—Assumption College, 1964

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27. Johnnetta Cole

Director of Smithsonian National Museum of African Art; former president of Spellman College

Commencement Speeches: 9

“The founder of this college, that magnificent and mighty woman, Mary Lyon, used words that give yet another meaning to the notion of a woman's place: ‘Go where no one else will go, do what no one else will do.’

And so, my sisters, the world needs for you not only to do the work that men have traditionally done—you must do it in new and better ways. For example, once you are on the top floor of a corporate building, you must manage more fairly than has traditionally happened in the world of business and you must help to change the complexion of that floor as you bring more folks there who have been traditionally blocked by one kind of ceiling or another.”

—Mount Holyoke, 1998

AP Photo

27. Sol Linowitz

Former diplomat; former chairman of Xerox

Commencement Speeches: 9

“We have been living at a time that has been called both the age of anxiety and the age of science and technology. Both are accurate, for indeed one feeds on the other. As our scientific and technological competence has increased, so have our fears and our anxieties.

No one needs to remind us that this moment may be one of the most fateful in all the long history of mankind. By that I mean far more than whether glasnost and perestroika will succeed. I am talking about whether the human intellect, which has invented such instruments of total destruction as nuclear weapons, can now develop ways of peace that will keep anyone regardless of ideology, race or nation from pushing the fatal button… The overriding fact is that today we are all part of a global society in which peace and prosperity have become truly indivisible.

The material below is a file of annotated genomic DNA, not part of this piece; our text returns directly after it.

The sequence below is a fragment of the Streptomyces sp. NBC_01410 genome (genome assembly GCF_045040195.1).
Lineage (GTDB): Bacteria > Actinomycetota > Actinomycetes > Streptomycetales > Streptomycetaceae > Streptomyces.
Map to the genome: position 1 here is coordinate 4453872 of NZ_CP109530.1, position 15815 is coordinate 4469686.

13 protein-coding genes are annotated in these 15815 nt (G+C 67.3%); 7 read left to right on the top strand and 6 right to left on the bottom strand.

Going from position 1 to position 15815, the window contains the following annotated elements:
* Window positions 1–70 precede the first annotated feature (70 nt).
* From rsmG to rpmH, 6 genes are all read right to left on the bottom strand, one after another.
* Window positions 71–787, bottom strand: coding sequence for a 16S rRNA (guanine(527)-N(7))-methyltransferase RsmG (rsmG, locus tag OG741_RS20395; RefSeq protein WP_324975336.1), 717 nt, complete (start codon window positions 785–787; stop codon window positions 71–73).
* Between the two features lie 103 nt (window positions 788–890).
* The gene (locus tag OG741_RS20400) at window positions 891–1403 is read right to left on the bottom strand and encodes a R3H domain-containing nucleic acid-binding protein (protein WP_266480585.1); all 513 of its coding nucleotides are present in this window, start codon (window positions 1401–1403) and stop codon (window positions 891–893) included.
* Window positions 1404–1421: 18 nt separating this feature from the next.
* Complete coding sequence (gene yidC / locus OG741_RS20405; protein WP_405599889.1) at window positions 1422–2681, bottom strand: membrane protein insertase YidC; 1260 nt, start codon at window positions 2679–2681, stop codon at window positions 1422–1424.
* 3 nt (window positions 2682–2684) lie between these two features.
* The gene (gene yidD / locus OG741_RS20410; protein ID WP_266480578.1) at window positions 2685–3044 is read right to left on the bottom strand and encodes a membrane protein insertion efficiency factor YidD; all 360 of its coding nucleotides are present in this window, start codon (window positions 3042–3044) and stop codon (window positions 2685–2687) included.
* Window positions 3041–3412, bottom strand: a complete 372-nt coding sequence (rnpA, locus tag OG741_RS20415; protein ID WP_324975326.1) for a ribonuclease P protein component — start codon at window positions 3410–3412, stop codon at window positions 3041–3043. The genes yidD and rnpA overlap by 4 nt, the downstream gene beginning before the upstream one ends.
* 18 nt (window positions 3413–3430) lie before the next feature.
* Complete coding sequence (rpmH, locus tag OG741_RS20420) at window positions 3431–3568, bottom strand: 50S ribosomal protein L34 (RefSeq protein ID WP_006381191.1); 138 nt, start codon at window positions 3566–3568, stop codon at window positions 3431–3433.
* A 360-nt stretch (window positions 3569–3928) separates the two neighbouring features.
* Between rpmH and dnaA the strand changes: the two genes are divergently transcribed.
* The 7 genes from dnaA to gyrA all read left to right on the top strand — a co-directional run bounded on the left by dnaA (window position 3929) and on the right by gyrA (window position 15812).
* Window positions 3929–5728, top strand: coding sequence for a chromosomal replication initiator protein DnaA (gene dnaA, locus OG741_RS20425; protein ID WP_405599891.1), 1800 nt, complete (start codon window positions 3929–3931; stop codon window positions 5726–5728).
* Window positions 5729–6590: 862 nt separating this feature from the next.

And the fact is, whether we like it or not, either we will all survive together, or none of us will. Either we will all share in the world's bounty, or none of us will.”

—Johns Hopkins University, 1990

Matt Rourke / AP Photo

27. Michael Bloomberg

New York City Mayor; founder of Bloomberg, LP

Commencement Speeches: 9

“The fourth lesson is... in the words of Ali G... is ‘Respect.’ Don't worry, I'm not going to start quoting Borat. Respect is so important—especially in times of conflict. And I think a lot of you here know what I'm talking about….

This country—and other campuses around the nation—needs more of that. And I’ve always wondered if people who block each other from expressing their opinions do so because they have so little confidence in their own. To me, encountering an opposing point of view is a chance to gain a deeper understanding of the issues at stake... and develop my own point of view. But the first thing you’ve got to do is you’ve got to let people speak and you’ve got to listen. And that’s what the First Amendment is all about. That’s what really distinguishes this country from others.

In my generation, the one word of advice you gave to graduates was "plastics." Your parents will have to explain that to you. But today, I think the one word of advice should be the word "respect."

—Tufts University, 2007

Yuri Cortez, AFP / Getty Images

27. Oscar Arias

Former president of Costa Rica; Nobel Peace Prize recipient

Commencement Speeches: 9

“We must constantly ask ourselves if what we do helps contribute to the happiness of our fellow humans or to their suffering. We must always examine whether our actions favor the cause of peace or promote war. Sometimes the narrow pursuit of our own comforts or needs can mean pain, poverty or death for other human beings. At all times, our knowledge can be employed to do good or to facilitate evil. Because of this, an enormous responsibility rests on our shoulders. As representatives of the generation that will next govern this country, you are faced with great responsibilities to your communities, your nation and the world. …

I invite you to liberate the compassion, the creativity and solidarity that lives inside each of us, so that we, together, can work to change this world. Human destiny must be changed, not by chance, but by choice.”

—Colorado College, 1996